Articles | Volume 15, issue 18
Atmos. Chem. Phys., 15, 10723–10776, 2015

Special issue: Amazon Tall Tower Observatory (ATTO) Special Issue

Atmos. Chem. Phys., 15, 10723–10776, 2015

Research article 28 Sep 2015

Research article | 28 Sep 2015

The Amazon Tall Tower Observatory (ATTO): overview of pilot measurements on ecosystem ecology, meteorology, trace gases, and aerosols

M. O. Andreae2,1, O. C. Acevedo3, A. Araùjo4, P. Artaxo5, C. G. G. Barbosa6, H. M. J. Barbosa5, J. Brito5, S. Carbone5, X. Chi1, B. B. L. Cintra7, N. F. da Silva7, N. L. Dias6, C. Q. Dias-Júnior8,11, F. Ditas1, R. Ditz1, A. F. L. Godoi6, R. H. M. Godoi6, M. Heimann9, T. Hoffmann10, J. Kesselmeier11, T. Könemann1, M. L. Krüger1, J. V. Lavric9, A. O. Manzi11, A. P. Lopes15, D. L. Martins15, E. F. Mikhailov20,1, D. Moran-Zuloaga1, B. W. Nelson15, A. C. Nölscher1, D. Santos Nogueira12,b, M. T. F. Piedade7, C. Pöhlker1, U. Pöschl1, C. A. Quesada15, L. V. Rizzo5, C.-U. Ro13, N. Ruckteschler1, L. D. A. Sá14, M. de Oliveira Sá15, C. B. Sales11,16, R. M. N. dos Santos17, J. Saturno1, J. Schöngart7,1, M. Sörgel1, C. M. de Souza11,18, R. A. F. de Souza17, H. Su1, N. Targhetta7, J. Tóta17,19, I. Trebsa,1, S. Trumbore9, A. van Eijck10, D. Walter1, Z. Wang1, B. Weber1, J. Williams1, J. Winderlich9,1, F. Wittmann1, S. Wolff11,1, and A. M. Yáñez-Serrano11,1 M. O. Andreae et al.
  • 1Biogeochemistry, Multiphase Chemistry, and Air Chemistry Departments, Max Planck Institute for Chemistry, P.O. Box 3060, 55020, Mainz, Germany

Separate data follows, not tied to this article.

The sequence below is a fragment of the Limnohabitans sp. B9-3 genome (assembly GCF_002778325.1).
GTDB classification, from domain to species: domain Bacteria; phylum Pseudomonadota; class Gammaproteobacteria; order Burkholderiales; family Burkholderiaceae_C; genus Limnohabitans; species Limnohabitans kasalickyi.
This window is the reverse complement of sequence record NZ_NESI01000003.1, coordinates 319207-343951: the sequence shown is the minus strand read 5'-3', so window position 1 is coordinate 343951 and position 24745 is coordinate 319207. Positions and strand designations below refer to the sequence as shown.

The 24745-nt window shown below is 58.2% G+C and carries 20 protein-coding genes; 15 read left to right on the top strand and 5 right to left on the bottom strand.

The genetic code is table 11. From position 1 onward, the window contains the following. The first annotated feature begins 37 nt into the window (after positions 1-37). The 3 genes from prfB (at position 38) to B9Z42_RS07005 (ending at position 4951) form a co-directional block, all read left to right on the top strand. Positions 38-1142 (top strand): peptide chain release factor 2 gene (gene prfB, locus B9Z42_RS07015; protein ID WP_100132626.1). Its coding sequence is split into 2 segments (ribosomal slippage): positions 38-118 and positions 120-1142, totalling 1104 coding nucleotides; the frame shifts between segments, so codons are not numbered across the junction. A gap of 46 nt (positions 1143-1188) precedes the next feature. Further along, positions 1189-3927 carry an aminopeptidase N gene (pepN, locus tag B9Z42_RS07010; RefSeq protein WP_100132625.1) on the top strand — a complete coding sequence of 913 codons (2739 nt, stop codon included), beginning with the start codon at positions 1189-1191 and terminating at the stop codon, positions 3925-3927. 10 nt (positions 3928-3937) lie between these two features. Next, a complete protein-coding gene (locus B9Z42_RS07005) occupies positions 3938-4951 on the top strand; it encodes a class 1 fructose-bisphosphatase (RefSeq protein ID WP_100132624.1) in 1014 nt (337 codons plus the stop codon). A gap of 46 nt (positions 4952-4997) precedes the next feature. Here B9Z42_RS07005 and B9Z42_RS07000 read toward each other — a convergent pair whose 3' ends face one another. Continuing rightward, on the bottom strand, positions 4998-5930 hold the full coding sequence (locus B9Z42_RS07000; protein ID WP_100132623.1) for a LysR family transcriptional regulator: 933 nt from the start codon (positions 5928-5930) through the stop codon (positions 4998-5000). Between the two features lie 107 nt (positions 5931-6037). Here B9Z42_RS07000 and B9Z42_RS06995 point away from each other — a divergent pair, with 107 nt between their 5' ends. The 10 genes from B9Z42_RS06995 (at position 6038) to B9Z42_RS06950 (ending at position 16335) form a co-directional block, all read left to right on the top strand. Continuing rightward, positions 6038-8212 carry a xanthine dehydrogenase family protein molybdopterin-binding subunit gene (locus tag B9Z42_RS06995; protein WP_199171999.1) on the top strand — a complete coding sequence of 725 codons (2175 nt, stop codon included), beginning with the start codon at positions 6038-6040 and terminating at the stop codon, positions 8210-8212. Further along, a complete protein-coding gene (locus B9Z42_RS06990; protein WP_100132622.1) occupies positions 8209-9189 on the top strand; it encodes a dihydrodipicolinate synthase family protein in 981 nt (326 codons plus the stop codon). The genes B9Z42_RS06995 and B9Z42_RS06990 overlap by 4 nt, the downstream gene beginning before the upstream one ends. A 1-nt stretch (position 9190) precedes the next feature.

• 2Scripps Institution of Oceanography, University of California San Diego, La Jolla, CA 92037, USA
  • 3Universidade Federal Santa Maria, Dept. Fisica, 97119900 Santa Maria, RS, Brazil
  • 4Empresa Brasileira de Pesquisa Agropecuária (EMBRAPA), Trav. Dr. Enéas Pinheiro, Belém-PA, CEP 66095-100, Brasil
  • 5Instituto de Física, Universidade de São Paulo (USP), Rua do Matão, Travessa R, 187, CEP 05508-900, São Paulo, SP, Brasil
  • 6Department of Environmental Engineering, Federal University of Paraná UFPR, Curitiba, PR, Brazil
  • 7Instituto Nacional de Pesquisas da Amazônia (INPA), MAUA group, Av. André Araújo 2936, Manaus-AM CEP 69067-375, Brasil
  • 8Instituto Nacional de Educação, Ciência e Tecnologia do Pará (IFPA/Bragança), Pará, Brazil
  • 9Max Planck Institute for Biogeochemistry, Hans-Knöll-Straße 10, 07745 Jena, Germany
  • 10Department of Chemistry, Johannes Gutenberg University, Mainz, Germany
  • 11Instituto Nacional de Pesquisas da Amazônia (INPA), Clima e Ambiente (CLIAMB), Av. André Araújo 2936, Manaus-AM, CEP 69083-000, Brazil
  • 12Centro Gestor e Operacional do Sistema de Proteção da Amazônia (CENSIPAM), Belém, Pará
  • 13Department of Chemistry, Inha University, Incheon 402-751, Korea
  • 14Centro Regional da Amazônia, Instituto Nacional de Pesquisas Espaciais (INPE), Belém, Pará, Brazil
  • 15Instituto Nacional de Pesquisas da Amazônia (INPA), LBA, Av. André Araújo 2936, Manaus-AM, CEP 69067-375, Brazil
  • 16Centro de Estudos Superiores de Parintins (CESP/UEA), Parintins, Amazonas, Brazil
  • 17Universidade do Estado do Amazonas (UEA), Manaus, Amazonas, Brazil